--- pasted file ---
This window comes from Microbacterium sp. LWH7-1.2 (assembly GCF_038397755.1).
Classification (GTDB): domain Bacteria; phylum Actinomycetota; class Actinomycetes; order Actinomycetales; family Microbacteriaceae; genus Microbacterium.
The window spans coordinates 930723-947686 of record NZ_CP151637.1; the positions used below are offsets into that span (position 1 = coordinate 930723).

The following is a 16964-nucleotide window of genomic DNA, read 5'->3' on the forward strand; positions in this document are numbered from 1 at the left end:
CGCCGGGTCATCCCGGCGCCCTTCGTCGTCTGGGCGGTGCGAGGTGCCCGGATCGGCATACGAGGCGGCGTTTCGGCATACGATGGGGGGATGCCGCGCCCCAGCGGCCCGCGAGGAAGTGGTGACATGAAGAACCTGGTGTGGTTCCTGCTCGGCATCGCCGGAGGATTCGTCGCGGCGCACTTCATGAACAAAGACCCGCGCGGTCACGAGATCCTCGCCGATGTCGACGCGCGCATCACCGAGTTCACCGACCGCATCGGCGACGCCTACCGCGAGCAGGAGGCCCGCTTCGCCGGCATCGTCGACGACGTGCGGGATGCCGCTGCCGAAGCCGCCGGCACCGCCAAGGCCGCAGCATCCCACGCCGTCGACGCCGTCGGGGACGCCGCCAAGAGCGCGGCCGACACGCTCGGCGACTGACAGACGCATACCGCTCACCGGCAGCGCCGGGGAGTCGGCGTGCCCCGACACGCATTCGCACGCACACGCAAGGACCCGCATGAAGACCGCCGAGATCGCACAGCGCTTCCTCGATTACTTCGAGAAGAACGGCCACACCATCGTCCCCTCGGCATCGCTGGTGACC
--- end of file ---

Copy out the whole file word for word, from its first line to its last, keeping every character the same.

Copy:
This window comes from Microbacterium sp. LWH7-1.2 (assembly GCF_038397755.1).
Classification (GTDB): domain Bacteria; phylum Actinomycetota; class Actinomycetes; order Actinomycetales; family Microbacteriaceae; genus Microbacterium.
The window spans coordinates 930723-947686 of record NZ_CP151637.1; the positions used below are offsets into that span (position 1 = coordinate 930723).

The following is a 16964-nucleotide window of genomic DNA, read 5'->3' on the forward strand; positions in this document are numbered from 1 at the left end:
CGCCGGGTCATCCCGGCGCCCTTCGTCGTCTGGGCGGTGCGAGGTGCCCGGATCGGCATACGAGGCGGCGTTTCGGCATACGATGGGGGGATGCCGCGCCCCAGCGGCCCGCGAGGAAGTGGTGACATGAAGAACCTGGTGTGGTTCCTGCTCGGCATCGCCGGAGGATTCGTCGCGGCGCACTTCATGAACAAAGACCCGCGCGGTCACGAGATCCTCGCCGATGTCGACGCGCGCATCACCGAGTTCACCGACCGCATCGGCGACGCCTACCGCGAGCAGGAGGCCCGCTTCGCCGGCATCGTCGACGACGTGCGGGATGCCGCTGCCGAAGCCGCCGGCACCGCCAAGGCCGCAGCATCCCACGCCGTCGACGCCGTCGGGGACGCCGCCAAGAGCGCGGCCGACACGCTCGGCGACTGACAGACGCATACCGCTCACCGGCAGCGCCGGGGAGTCGGCGTGCCCCGACACGCATTCGCACGCACACGCAAGGACCCGCATGAAGACCGCCGAGATCGCACAGCGCTTCCTCGATTACTTCGAGAAGAACGGCCACACCATCGTCCCCTCGGCATCGCTGGTGACC